Africa fact of the day

by on March 7, 2007 at 6:48 am in Current Affairs | Permalink

Advertising Age calculates that around $100 million has been spent blanketing billboards and magazines with images of Bono and other "celebrities", while the total sum raised for Africa is $18 million.

Just to be clear… Total spent on making Bono more famous = $100 million.

Total spent on drugs for Africans = $18 million.

Here is the link, and thanks to Chris F. Masse for the pointer.  Jason Kottke comments

NCA March 7, 2007 at 8:46 am

The productivity/counterproductivity of aid aside, isn’t $18 million still $18 million? The disparity seems to be more an excuse to attack Bono than anything else. Has any commentator calculated how much money should have been raised?

Brandon March 7, 2007 at 9:17 am

He [Bono] stressed that this was a commercial venture and not philanthropy.

That about sums it up.

David Sucher March 7, 2007 at 10:19 am

I don’t care about Bono one way or another; I am not sure if I even know his music.

And maybe I don’t understand how Red is supposed to work. (The letter from RED’s CEO did not help me.)

But the numbers could also indicate simply that the campaign to raise funds is not working well. Sometimes you place ads and they simply don’t pull.

So? Not everything works in life, especially in business.

Of course I guess Bono could be associating himself with something which doesn’t work just for more publicity but I would sorta doubt that.

anne March 7, 2007 at 10:37 am

Though it seems grossly inefficient on the surface, I do agree that 18 million is still better than 0. Additionally, we have to recognize that at least it was consumers choosing, of their own free will, to buy a “socially conscious” product that contributes to a cause of their choice, rather than a government tax that takes from those who do not believe that this cause is a priority for them.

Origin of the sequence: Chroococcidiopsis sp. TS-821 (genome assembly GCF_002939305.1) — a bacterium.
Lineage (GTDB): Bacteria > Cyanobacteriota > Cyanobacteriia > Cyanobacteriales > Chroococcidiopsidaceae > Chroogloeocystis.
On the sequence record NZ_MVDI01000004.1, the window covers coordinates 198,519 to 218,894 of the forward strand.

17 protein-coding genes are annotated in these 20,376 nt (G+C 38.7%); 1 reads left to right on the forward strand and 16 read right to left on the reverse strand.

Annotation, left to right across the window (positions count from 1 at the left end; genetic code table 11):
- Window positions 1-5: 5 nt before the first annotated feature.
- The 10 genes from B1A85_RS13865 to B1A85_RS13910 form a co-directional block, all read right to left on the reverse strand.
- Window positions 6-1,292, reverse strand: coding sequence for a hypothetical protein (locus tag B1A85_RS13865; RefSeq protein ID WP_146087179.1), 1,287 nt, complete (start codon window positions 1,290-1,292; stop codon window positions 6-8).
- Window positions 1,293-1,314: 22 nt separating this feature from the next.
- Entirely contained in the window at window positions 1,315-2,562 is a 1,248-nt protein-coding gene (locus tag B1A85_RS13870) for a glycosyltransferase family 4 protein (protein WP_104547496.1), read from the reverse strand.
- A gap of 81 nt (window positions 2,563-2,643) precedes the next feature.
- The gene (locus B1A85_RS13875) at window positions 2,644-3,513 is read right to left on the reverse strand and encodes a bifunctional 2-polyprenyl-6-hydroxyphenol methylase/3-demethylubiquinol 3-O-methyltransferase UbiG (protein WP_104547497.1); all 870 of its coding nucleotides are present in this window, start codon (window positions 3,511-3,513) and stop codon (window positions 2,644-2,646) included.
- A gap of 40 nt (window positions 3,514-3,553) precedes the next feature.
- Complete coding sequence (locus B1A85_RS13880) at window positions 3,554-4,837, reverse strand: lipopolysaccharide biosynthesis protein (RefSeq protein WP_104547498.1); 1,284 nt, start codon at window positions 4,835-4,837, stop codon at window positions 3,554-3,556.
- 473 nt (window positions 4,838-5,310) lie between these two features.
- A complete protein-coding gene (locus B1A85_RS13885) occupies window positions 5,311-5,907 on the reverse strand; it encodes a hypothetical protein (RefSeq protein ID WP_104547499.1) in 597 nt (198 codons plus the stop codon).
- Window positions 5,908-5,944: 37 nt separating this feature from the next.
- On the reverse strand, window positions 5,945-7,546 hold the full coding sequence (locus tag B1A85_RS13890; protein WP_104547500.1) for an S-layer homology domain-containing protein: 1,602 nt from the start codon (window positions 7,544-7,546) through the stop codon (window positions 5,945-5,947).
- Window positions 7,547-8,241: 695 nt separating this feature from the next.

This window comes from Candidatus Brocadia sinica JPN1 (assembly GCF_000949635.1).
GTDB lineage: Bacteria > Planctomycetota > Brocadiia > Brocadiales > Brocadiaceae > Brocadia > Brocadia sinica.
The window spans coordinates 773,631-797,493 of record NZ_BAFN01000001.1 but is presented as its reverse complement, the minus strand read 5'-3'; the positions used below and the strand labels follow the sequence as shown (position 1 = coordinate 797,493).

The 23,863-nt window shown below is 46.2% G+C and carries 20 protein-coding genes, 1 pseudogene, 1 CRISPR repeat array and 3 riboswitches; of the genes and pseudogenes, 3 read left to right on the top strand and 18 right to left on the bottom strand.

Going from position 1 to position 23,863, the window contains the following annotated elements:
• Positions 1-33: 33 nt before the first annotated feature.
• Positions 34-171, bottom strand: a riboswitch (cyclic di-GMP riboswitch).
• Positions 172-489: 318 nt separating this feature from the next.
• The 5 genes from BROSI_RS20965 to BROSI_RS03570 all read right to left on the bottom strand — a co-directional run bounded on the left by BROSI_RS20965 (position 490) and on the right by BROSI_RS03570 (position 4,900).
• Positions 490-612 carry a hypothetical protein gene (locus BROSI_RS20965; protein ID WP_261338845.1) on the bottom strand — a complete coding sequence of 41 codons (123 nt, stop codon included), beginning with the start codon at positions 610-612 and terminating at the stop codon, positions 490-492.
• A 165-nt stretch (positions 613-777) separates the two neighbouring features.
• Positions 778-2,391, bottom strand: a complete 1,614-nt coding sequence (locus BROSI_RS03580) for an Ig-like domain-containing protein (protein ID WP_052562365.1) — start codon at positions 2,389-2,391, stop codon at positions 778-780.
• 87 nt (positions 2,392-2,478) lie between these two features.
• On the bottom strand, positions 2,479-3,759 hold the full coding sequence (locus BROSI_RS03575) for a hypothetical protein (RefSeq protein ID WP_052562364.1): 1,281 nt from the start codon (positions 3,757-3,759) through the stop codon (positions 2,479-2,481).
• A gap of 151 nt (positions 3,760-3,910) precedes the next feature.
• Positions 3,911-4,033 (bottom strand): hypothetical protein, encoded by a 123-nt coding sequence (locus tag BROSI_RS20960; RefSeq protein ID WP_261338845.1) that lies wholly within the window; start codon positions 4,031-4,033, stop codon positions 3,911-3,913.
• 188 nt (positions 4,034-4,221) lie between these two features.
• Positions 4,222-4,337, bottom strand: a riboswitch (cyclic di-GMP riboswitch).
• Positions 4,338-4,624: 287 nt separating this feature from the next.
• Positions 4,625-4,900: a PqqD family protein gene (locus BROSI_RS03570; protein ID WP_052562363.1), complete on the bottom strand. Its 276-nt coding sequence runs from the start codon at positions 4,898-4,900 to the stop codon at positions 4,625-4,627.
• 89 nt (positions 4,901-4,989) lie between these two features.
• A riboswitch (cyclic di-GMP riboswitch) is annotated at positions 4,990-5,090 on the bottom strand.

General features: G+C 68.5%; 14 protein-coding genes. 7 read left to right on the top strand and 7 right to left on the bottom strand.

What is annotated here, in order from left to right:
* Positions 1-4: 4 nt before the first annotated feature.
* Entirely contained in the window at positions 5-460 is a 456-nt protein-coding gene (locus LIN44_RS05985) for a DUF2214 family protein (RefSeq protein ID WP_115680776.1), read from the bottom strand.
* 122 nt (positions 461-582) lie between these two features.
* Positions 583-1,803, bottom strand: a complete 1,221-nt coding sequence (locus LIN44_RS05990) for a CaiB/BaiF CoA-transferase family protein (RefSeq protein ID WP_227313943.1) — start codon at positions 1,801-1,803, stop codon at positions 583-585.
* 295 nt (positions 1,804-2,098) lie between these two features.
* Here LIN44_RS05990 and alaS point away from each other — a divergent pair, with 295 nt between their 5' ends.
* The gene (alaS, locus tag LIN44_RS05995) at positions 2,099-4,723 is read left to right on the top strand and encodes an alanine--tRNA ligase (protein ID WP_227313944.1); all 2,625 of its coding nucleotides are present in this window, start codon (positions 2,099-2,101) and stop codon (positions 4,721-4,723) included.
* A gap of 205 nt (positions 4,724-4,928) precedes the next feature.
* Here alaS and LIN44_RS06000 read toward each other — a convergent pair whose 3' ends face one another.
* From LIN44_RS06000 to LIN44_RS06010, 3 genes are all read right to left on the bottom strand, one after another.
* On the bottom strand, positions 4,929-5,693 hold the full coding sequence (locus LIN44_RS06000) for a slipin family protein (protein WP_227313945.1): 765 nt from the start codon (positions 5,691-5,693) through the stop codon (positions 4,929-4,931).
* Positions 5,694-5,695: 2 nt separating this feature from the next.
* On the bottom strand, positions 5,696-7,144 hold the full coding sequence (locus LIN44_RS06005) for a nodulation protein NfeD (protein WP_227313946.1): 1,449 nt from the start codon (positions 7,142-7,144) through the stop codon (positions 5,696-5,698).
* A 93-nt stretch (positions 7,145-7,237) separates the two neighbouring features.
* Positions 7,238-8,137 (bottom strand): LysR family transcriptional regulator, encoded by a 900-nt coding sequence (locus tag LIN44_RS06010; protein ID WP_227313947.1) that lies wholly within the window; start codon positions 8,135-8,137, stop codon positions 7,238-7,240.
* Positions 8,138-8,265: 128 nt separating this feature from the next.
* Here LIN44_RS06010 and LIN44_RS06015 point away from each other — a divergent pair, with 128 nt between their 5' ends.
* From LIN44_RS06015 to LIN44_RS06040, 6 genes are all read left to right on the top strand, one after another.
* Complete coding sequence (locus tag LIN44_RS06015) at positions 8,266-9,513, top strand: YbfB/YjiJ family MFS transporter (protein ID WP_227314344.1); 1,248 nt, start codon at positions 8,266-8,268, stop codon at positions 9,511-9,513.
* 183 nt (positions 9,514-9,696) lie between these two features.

aaron_m March 7, 2007 at 11:15 am

Arggggg, what is it that you people don’t understand!

It is not as if there is a charity with 100 million that is asking itself if it should spend the lot directly on Aids relief or on adds to sell products, with some profits going to aids relief.

There are a bunch of companies with 100 million to spend on advertising and a group (RED) that is trying to figure out a way to get these companies to spend it in a way that helps poor people with Aids in Africa. Companies are essentially giving a portion of their profit to be able to use the RED logo.

If RED’s effort is to be considered inefficient we would need to know what they spend on managing and marketing the (RED) brand, i.e. what it costs them to make it interesting for companies to use the RED trademark. But the article does not give us this information at all, instead it simply guesses at what these companies spent to sell their products.

For the companies’ effort to be considered inefficient we would need to know not only what they spent on advertising their products with the RED brand, but what they make selling these products. We would also need to know how much more these companies would be willing to donate directly had they not invested in the RED business model. We could then get some idea on whether or not we can expect these companies to be able to contribute more to Aids in Africa by giving via the RED business model or by simply giving directly. If the RED business model is one that creates an incentive for companies to give at a level beyond their direct charity level because the brand is strong and the profitability of RED branded products is good, then we can say that the RED model is more efficient than the direct charity model.

If not we can say that potential charity dollars were wasted in various companies RED ad campaigns.